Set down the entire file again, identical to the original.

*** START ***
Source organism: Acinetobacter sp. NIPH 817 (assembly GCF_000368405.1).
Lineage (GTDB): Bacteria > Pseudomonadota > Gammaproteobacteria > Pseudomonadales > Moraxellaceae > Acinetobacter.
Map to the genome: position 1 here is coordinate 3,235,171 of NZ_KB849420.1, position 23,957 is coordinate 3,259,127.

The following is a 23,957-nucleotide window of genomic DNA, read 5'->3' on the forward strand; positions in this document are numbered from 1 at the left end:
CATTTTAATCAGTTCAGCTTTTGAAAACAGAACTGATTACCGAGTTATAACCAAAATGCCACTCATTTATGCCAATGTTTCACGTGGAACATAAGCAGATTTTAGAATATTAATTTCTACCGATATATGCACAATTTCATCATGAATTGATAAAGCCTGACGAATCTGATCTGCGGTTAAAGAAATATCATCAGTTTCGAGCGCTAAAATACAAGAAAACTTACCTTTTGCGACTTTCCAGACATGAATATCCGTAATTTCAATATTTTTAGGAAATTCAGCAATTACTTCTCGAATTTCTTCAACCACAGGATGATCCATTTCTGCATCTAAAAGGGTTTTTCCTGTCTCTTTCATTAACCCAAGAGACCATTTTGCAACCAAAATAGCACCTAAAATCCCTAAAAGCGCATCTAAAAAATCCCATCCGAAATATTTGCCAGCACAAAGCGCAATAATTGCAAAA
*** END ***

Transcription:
Source organism: Acinetobacter sp. NIPH 817 (assembly GCF_000368405.1).
Lineage (GTDB): Bacteria > Pseudomonadota > Gammaproteobacteria > Pseudomonadales > Moraxellaceae > Acinetobacter.
Map to the genome: position 1 here is coordinate 3,235,171 of NZ_KB849420.1, position 23,957 is coordinate 3,259,127.

The following is a 23,957-nucleotide window of genomic DNA, read 5'->3' on the forward strand; positions in this document are numbered from 1 at the left end:
CATTTTAATCAGTTCAGCTTTTGAAAACAGAACTGATTACCGAGTTATAACCAAAATGCCACTCATTTATGCCAATGTTTCACGTGGAACATAAGCAGATTTTAGAATATTAATTTCTACCGATATATGCACAATTTCATCATGAATTGATAAAGCCTGACGAATCTGATCTGCGGTTAAAGAAATATCATCAGTTTCGAGCGCTAAAATACAAGAAAACTTACCTTTTGCGACTTTCCAGACATGAATATCCGTAATTTCAATATTTTTAGGAAATTCAGCAATTACTTCTCGAATTTCTTCAACCACAGGATGATCCATTTCTGCATCTAAAAGGGTTTTTCCTGTCTCTTTCATTAACCCAAGAGACCATTTTGCAACCAAAATAGCACCTAAAATCCCTAAAAGCGCATCTAAAAAATCCCATCCGAAATATTTGCCAGCACAAAGCGCAATAATTGCAAAA